Keshav Gangadhar Tilak, popularly known as Bal Gangadhar Tilak, who first said ‘Swaraj is my birthright’ and provided a new momentum to the freedom movement of the country was born in Ratnagiri district of the present day state of Maharashtra on July 22, 1856. His father Gangadhar Shastri was a reputed Sanskrit scholar and a school teacher. His family soon moved to Pune, where Tilak pursued most of his education.
A brilliant student, Tilak was amongst one of the first generations of Indians to receive a college education. He obtained his matriculation degree in 1872. Tilak had a special interest in mathematics, which he eventually taught as a school teacher. He continued his higher education at Deccan College in Pune where, in 1877, he earned first class Bachelor of Arts degrees in Mathematics and Sanskrit. In 1879 he obtained his LL.B degree from Government Law College of University of Mumbai. Despite being a vocal critic of the English education system, he emphasized the importance of a good education and higher studies among the youth of India.
After his studies, Tilak turned down many lucrative job offers in the colonial government and started out as a school teacher and gradually became an advocate of modern education among Indians. With this purpose, he founded the Deccan Education Society in 1884, along with other like-minded Marathi educationists. The Society established the Fergusson College (1885) and the New English School in Pune.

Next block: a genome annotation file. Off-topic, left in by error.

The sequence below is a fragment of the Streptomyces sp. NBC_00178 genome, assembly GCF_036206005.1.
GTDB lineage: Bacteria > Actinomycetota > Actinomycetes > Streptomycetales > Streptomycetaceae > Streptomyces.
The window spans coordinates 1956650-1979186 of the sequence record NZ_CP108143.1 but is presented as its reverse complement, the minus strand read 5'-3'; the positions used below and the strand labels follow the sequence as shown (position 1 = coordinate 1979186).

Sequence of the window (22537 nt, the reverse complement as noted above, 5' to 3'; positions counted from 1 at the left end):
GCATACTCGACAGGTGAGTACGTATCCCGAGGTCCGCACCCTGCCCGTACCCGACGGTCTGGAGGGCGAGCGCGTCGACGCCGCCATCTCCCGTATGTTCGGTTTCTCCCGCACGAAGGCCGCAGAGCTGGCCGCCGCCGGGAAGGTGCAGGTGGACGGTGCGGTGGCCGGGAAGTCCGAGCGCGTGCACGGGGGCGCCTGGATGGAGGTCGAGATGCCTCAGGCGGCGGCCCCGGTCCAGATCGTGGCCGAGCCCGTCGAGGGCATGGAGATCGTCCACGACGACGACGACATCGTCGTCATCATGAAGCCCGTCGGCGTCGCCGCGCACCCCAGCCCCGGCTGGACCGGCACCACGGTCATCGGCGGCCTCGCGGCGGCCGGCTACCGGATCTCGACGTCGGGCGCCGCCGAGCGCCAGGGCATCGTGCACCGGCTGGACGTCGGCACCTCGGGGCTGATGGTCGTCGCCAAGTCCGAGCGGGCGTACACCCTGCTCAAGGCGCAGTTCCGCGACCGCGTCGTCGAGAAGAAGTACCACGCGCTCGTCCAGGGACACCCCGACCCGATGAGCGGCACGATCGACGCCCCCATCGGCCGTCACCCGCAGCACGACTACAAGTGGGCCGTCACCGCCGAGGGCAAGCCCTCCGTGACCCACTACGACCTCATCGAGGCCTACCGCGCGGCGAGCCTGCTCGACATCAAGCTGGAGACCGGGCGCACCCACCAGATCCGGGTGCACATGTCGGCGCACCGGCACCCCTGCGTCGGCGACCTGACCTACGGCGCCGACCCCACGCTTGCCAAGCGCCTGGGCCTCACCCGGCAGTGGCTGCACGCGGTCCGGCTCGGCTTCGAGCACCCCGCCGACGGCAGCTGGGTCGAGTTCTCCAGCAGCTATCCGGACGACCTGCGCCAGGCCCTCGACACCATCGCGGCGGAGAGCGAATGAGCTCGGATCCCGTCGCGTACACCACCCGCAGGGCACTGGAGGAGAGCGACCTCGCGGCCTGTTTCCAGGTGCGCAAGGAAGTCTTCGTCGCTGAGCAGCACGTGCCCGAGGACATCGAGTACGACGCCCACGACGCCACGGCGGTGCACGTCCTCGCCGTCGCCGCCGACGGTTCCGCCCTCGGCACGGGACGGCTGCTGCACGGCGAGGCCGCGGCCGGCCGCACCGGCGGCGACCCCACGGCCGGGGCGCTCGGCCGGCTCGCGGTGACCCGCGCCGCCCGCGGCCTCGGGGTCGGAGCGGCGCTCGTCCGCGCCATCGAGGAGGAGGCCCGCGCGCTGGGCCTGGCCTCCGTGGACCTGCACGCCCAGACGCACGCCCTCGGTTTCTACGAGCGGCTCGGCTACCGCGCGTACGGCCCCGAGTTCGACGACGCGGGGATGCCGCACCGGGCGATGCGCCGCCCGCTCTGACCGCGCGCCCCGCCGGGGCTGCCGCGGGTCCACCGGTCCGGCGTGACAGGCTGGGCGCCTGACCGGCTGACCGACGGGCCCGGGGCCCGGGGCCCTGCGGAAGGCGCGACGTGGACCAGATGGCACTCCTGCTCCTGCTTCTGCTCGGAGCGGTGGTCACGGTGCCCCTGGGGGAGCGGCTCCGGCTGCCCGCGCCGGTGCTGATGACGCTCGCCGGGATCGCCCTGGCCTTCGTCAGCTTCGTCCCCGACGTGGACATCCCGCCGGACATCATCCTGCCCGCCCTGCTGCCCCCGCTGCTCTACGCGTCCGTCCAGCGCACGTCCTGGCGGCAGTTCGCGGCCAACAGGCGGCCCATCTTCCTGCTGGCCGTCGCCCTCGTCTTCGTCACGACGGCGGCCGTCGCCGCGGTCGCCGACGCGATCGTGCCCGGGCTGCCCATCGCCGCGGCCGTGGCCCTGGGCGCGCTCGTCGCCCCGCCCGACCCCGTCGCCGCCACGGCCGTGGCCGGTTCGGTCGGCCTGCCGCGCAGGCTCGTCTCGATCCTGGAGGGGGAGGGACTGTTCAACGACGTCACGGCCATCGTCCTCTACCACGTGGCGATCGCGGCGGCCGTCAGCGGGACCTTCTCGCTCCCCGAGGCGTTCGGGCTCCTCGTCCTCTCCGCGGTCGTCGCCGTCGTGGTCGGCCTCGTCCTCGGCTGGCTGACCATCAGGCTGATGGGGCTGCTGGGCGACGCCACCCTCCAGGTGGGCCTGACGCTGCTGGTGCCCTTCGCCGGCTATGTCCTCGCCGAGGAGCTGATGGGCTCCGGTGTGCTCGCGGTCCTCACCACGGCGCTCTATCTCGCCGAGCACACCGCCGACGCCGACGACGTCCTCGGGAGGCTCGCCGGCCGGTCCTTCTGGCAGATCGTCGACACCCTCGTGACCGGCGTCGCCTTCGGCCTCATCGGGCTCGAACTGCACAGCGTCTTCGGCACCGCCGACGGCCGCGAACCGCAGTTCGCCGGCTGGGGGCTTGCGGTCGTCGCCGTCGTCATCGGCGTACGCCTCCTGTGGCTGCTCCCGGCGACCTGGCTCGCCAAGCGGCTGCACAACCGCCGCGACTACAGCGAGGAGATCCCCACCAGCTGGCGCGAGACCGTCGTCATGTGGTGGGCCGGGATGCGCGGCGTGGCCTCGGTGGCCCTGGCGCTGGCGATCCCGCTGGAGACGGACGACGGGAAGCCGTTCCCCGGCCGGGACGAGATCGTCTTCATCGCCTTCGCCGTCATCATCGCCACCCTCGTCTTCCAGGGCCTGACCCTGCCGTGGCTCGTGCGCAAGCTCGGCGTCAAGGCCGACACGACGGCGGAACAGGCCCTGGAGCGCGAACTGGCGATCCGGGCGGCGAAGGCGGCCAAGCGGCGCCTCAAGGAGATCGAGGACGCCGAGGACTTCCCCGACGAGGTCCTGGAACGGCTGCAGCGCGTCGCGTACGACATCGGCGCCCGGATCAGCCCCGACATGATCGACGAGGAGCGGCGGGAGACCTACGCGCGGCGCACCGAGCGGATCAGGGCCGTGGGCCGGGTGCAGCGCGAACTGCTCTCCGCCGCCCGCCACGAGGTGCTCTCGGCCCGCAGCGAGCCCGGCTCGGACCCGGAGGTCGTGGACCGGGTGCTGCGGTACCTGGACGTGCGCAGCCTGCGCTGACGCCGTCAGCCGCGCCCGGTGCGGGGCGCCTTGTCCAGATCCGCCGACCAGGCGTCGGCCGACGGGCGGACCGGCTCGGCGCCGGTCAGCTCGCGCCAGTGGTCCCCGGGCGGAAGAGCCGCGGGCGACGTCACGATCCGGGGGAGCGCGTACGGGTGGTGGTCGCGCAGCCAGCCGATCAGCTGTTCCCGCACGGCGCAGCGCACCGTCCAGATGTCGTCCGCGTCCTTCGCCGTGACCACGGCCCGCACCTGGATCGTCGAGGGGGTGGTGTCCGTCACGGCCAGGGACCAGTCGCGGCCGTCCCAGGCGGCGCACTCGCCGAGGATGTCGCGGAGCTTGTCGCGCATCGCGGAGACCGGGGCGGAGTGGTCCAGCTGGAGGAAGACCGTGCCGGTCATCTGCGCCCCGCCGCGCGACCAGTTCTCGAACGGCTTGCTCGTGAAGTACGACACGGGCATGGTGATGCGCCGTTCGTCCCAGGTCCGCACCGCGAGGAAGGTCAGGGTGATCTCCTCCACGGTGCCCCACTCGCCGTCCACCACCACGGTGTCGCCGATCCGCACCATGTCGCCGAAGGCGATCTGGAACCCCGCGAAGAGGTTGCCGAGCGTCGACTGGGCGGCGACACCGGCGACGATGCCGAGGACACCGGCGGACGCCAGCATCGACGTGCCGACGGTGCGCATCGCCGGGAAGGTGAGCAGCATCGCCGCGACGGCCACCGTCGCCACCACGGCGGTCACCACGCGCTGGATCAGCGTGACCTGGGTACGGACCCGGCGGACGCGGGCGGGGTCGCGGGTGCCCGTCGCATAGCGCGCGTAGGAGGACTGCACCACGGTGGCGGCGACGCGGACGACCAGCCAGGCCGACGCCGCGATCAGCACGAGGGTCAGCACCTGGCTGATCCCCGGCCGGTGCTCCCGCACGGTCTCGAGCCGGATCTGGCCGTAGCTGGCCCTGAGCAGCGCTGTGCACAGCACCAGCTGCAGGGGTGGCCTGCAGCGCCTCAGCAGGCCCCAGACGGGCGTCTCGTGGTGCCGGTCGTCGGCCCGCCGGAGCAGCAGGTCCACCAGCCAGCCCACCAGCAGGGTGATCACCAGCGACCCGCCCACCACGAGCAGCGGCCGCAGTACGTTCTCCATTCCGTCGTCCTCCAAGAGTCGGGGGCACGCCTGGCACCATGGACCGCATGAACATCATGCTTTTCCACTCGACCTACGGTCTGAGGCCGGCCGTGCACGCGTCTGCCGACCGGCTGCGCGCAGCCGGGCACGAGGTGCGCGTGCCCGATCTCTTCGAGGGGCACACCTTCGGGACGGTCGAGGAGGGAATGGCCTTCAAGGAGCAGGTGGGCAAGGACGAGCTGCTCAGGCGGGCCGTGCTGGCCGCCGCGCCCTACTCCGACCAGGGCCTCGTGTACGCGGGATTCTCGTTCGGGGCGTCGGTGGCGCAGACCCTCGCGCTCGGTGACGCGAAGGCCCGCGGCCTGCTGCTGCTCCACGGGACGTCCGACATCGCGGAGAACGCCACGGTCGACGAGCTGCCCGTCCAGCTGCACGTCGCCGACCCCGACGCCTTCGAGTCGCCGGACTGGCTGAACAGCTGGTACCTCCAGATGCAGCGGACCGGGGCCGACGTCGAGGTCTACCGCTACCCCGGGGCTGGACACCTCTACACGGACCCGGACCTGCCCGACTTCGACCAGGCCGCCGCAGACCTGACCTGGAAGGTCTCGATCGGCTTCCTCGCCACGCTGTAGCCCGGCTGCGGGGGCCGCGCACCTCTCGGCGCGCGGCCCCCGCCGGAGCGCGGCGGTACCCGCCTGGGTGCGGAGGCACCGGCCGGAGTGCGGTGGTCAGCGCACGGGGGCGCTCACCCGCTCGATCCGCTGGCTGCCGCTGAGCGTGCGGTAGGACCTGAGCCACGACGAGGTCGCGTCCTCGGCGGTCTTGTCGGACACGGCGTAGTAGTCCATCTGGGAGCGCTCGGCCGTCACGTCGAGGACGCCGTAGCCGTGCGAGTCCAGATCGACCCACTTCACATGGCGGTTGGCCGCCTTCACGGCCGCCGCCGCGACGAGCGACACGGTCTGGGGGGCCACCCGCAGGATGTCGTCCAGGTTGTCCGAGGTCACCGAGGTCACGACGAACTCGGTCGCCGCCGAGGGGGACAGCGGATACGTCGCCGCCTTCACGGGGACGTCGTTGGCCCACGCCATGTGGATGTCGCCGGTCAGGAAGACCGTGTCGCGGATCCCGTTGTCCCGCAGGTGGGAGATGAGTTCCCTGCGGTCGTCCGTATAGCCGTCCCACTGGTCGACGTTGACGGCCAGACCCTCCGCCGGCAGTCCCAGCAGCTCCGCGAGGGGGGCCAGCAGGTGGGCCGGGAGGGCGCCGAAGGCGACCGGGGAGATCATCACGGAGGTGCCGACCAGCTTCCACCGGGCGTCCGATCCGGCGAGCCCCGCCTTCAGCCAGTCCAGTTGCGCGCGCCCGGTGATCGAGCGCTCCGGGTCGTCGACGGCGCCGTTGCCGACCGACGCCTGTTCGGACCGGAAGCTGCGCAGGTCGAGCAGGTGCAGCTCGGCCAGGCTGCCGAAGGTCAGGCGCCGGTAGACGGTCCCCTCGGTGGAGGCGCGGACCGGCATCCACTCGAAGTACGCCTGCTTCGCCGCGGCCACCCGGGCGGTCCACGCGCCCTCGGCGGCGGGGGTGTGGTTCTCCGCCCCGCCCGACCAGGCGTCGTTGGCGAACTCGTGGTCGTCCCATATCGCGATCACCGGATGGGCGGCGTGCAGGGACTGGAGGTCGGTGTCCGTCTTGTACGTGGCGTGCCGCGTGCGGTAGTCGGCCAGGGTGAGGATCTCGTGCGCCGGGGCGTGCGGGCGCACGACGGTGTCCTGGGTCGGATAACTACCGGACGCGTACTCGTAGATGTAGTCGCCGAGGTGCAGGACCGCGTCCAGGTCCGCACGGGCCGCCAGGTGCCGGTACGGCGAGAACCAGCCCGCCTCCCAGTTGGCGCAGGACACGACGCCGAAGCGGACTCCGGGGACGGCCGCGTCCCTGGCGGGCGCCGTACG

He chose to devote himself to the larger cause of India’s freedom struggle and national awakening. He realized the importance of women education and women empowerment in a society and worked throughout his life to popularize these ideas, both as a social activist and journalist.
Tilak cofounded two of the most prominent newspapers in Maharashtra; the Kesari in Marathi and ‘The Mahratta’ in English in association with Gopal Agarkar and Vishnushastri Chiplunkar, both noted figures in the freedom movement. Agarkar left Kesari in 1887 to start his own newspaper Sudharak (The Reformer) after which Tilak continued to run the paper on his own.
Tilak used his newspapers for three main purposes other than dissemination of news. First: to bring into light the injustices meted out by the alien rulers and insensitive administration. In the first issue of Keshari, the Marathi weekly, which was founded in 1881 he wrote: Just as street lights and rounds of police constables bring to light anything wrong or unjust happening on the roads in the dark, the editorial pen brings to light the injustices and wrongs of the administration. In fact the editorials of Kesari were generally about the suffering of the people under the British administration.
Second: to form public opinion. During the trial of a sedition case against him in 1908 for the strong articles that he wrote in Kesari, he argued in the court that “it is the duty of a newspaper to form public opinion”. Tilak as an editor often used to call people to fight for his or her rights.
Third: to propagate rational thought. Often his thoughts were not in sync with the popular sentiments. He believed newspapers should follow rational thinking.
As a freedom fighter he wanted mass uprising. Many disapproved the ways and means he chose, especially the religious symbolism. He along with Lala Lajpat Rai and Bipin Behari Pal formed the extremist faction (called Lal-Bal-Pal) of Congress which had tiff with the moderate faction of the party.
Hard life at jail, disease and age mellowed Tilak towards the end of his life. He died on 1 August 1920 at the age of 64.